On Persecutions Befalling the Sage - Courage is found Within

Each of you should summon up the courage of a lion king and never succumb to threats from anyone. The lion king fears no other beast, nor do its cubs. Slanderers are like barking foxes, but Nichiren's followers are like roaring lions.

(The Writings of Nichiren Daishonin Vol 1, p997

Nichiren Daishonin wrote this letter at Minobu on the first day of the tenth month of the year 1279 to his followers in general, amidst the "Atsuhara Persecution". The Daishonin also specifically instructed that this letter be kept by Shijo Kingo.

Around 1275, propagation efforts in the Fuji area began to produce significant results under the leadership of Nikko Shonin. There were a number of converts among both priests and laity, but as the number of new believers increased, so did official pressures.

In Atsuhara, a village in Fuji District of Suruga Province, believers were subjected to a series of threats and harassments known collectively as the Atsuhara Persecution. Twenty believers, all farmers, were arrested on the twenty-first day of the ninth month, on false charges and three of them were later beheaded. In spite of these persecutions, not one go the twenty farmers abandoned their faith.

Amidst such circumstances, the Daishonin encouraged his disciples that each of them must now "summon up the courage of a lion king" and maintain their faith to the end, not bowing to any persecutions.


How do we forge our lives so that we remain undefeated no matter what happens? It is none other than the courageous faith based on he spirit of mentor and disciple. This is what Nichiren Daishonin taught in this passage.

What does "heart of the lion king" refers to? SGI President Ikeda explained as follows:

"In a nutshell, it refers to 'courage'. This courage is not found outside one's life. It is found within. Courage does not belong to an exclusive group of people. It can be found equally in the lives of all people, no matter who you are. However, it is indeed unfortunate that many people have sealed off this immeasurable treasure that can be found within their lives and end up drifting aimlessly amidst waves of cowardice, despair and illusion. There is nothing more wasteful than this. One cannot imagine the vast opportunities and possibilities one would have wasted in lives. It is precisely for this reason that we must 'summon forth' the courage from deep within and breakthrough our cowardice and weaknesses."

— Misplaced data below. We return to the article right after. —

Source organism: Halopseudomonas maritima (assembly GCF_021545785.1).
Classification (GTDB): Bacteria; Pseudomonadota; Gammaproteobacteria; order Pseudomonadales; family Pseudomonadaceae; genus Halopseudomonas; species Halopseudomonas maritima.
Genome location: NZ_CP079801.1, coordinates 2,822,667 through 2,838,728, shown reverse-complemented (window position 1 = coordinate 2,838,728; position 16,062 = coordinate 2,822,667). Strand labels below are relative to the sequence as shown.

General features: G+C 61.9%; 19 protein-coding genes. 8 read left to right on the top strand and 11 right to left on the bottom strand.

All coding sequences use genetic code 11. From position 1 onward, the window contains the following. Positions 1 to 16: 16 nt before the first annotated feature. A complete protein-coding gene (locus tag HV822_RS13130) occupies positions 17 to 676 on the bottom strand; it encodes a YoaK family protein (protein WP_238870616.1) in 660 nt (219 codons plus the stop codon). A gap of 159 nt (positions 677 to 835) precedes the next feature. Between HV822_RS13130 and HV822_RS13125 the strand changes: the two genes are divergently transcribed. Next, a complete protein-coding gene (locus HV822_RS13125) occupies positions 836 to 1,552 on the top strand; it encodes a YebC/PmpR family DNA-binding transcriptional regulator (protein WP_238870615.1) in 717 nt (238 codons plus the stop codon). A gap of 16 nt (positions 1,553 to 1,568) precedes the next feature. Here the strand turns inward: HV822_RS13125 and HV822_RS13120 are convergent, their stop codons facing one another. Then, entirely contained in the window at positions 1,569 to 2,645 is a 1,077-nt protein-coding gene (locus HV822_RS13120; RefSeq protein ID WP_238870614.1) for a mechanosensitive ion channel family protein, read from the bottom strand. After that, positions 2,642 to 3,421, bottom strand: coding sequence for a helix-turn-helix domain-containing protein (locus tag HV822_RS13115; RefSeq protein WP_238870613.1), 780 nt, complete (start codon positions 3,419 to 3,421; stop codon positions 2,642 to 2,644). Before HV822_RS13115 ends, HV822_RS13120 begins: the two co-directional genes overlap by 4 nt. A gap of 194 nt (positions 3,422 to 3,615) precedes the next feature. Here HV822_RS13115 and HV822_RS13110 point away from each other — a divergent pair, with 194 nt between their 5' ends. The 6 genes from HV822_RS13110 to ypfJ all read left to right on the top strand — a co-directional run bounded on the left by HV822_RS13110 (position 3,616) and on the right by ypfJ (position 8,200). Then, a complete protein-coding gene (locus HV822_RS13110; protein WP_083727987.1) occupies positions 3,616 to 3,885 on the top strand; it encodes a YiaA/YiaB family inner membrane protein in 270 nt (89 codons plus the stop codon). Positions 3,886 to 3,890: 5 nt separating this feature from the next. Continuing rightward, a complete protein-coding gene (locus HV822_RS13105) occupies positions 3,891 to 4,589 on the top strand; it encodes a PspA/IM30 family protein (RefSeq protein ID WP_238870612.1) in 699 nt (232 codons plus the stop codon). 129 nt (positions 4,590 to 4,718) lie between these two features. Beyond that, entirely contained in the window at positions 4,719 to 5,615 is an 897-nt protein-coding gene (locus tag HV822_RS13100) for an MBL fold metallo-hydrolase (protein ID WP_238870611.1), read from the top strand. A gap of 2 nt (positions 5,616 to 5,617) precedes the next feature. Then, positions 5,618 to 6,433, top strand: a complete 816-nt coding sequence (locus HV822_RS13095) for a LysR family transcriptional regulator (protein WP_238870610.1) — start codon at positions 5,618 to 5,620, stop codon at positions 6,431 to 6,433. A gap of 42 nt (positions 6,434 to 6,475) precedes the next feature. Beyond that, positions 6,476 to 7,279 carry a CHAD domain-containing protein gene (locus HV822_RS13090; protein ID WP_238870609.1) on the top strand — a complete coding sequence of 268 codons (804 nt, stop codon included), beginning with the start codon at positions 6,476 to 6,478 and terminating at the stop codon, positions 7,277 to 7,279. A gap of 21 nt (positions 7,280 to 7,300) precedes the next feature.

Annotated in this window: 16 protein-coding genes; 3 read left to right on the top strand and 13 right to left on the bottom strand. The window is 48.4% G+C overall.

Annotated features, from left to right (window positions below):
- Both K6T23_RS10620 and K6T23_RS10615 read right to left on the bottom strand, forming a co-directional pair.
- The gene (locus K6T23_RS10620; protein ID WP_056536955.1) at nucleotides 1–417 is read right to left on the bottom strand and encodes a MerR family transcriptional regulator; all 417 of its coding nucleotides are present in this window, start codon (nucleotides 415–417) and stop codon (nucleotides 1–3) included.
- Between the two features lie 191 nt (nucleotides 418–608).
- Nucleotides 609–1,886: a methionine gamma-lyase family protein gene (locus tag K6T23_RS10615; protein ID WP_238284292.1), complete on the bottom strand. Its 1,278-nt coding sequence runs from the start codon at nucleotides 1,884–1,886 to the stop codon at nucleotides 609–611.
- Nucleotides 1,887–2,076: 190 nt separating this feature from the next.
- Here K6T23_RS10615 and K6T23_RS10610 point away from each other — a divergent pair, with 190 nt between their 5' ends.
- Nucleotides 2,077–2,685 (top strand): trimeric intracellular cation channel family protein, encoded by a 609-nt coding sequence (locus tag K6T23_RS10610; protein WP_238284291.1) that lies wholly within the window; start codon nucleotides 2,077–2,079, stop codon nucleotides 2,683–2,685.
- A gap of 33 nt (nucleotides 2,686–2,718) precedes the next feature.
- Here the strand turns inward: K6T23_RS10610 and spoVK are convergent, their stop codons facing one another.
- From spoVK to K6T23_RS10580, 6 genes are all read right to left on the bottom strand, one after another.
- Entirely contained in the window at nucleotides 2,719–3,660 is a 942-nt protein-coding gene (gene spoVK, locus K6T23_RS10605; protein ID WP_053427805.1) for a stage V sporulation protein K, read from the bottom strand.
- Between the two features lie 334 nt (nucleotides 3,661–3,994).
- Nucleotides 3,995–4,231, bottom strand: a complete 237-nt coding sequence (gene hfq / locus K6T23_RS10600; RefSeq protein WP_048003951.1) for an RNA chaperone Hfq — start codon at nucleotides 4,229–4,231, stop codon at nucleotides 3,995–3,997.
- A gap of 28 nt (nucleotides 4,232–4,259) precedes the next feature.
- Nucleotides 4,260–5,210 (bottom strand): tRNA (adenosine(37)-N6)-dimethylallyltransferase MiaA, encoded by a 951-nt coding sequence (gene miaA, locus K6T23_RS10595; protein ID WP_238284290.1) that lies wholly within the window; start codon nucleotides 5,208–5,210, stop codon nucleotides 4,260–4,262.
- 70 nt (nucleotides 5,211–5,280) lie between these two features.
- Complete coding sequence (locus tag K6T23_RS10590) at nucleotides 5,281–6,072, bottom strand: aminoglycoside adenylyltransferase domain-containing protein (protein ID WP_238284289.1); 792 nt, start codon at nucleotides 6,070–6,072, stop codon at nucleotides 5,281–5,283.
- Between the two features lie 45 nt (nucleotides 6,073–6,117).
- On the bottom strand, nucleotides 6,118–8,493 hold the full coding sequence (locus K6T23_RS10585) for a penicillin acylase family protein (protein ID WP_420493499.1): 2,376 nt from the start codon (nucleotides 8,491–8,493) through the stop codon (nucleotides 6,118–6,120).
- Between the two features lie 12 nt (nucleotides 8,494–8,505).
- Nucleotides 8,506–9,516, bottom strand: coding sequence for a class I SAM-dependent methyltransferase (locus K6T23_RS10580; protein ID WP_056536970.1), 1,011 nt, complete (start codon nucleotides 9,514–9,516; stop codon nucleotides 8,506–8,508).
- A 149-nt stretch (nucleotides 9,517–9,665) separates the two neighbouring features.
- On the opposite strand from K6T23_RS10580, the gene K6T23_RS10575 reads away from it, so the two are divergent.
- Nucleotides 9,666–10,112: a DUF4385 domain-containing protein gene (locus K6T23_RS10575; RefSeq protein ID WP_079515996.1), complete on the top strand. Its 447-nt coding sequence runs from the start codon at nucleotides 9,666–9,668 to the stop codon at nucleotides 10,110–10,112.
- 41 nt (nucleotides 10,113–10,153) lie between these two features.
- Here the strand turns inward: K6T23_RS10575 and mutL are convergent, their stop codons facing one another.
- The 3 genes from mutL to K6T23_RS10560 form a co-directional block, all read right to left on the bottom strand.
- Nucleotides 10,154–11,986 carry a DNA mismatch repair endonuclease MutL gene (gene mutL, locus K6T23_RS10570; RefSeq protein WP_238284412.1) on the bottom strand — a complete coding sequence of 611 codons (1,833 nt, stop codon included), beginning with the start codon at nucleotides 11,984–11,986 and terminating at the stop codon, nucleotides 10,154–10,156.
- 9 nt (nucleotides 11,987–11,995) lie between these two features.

Courage is the crucial, decisive factor that leads us to victories in all aspects of our lives. The Daishonin stated here: "The lion king fears no other beast, nor do its cubs." Through this statement, the Daishonin was reminding us that all of us possess the same "courage of the lion king" that enables one to remain undefeated in the face of all adversities as displayed by the Daishonin himself.

Now the question is, how do we "summon up the courage of the lion king"? The Daishonin stated here, "Nichiren's followers are like the roaring lions." It is the lion's roar infused in the spirit of mentor and disciple that would enable us to do so.

In The Record of the Orally Transmitted Teachings, the Daishonin taught, "The 'roar' [in the term 'lion's roar' (shishi ku) is the sound of the teacher and the disciples chanting in unison." (OTT, P111)

As the Daishonin taught here, only when the disciples stand up and chant the daimoku of the Mystic Law in unison with their mentor, making their mentor's heart their own, upholding and spreading the teachings of the Mystic Law, and continuously take on the share struggle of mentor and disciple, will we be able to conquer all devilish forces.

SGI President Ikeda said, "Those who always have their mentor in their hearts as they face life's struggles are strong. When we make our mentor's spirit of resolute commitment to kosen-rufu our own, we can bring forth the same life-condition and reveal unlimited potential. No unity is ore solid than the spiritual bound of mentor and disciple. And the power of unity is what changes history."

To "roar the lion's roar" does not mean to do something extraordinary. It means to open the hearts of our friends through sincere dialogues. While cherishing these bonds of friendships we have established through these dialogues, let us create a new page in the history of kosen-rufu.

(Translated and adapted from the April 2011 issue of The Daibyakurenge, the Soka Gakkai's monthly study journal.)